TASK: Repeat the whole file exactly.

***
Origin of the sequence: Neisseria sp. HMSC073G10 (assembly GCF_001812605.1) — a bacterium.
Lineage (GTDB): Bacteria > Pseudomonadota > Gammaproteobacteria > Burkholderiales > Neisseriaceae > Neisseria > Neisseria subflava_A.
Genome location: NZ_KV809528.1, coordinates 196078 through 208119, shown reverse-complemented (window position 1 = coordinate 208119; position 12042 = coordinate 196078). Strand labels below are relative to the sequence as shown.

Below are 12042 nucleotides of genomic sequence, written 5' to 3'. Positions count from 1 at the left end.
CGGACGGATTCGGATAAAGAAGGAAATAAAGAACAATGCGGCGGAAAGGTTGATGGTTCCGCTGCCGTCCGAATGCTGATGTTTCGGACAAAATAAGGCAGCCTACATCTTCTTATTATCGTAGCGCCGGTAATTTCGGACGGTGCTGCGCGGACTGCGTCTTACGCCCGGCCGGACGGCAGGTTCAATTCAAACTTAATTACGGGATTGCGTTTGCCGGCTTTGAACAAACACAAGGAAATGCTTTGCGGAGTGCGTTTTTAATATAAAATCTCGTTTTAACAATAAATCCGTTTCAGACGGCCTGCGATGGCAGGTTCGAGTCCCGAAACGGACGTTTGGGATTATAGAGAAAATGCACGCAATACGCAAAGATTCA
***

Origin of the sequence: Neisseria sp. HMSC073G10 (assembly GCF_001812605.1) — a bacterium.
Lineage (GTDB): Bacteria > Pseudomonadota > Gammaproteobacteria > Burkholderiales > Neisseriaceae > Neisseria > Neisseria subflava_A.
Genome location: NZ_KV809528.1, coordinates 196078 through 208119, shown reverse-complemented (window position 1 = coordinate 208119; position 12042 = coordinate 196078). Strand labels below are relative to the sequence as shown.

Below are 12042 nucleotides of genomic sequence, written 5' to 3'. Positions count from 1 at the left end.
CGGACGGATTCGGATAAAGAAGGAAATAAAGAACAATGCGGCGGAAAGGTTGATGGTTCCGCTGCCGTCCGAATGCTGATGTTTCGGACAAAATAAGGCAGCCTACATCTTCTTATTATCGTAGCGCCGGTAATTTCGGACGGTGCTGCGCGGACTGCGTCTTACGCCCGGCCGGACGGCAGGTTCAATTCAAACTTAATTACGGGATTGCGTTTGCCGGCTTTGAACAAACACAAGGAAATGCTTTGCGGAGTGCGTTTTTAATATAAAATCTCGTTTTAACAATAAATCCGTTTCAGACGGCCTGCGATGGCAGGTTCGAGTCCCGAAACGGACGTTTGGGATTATAGAGAAAATGCACGCAATACGCAAAGATTCA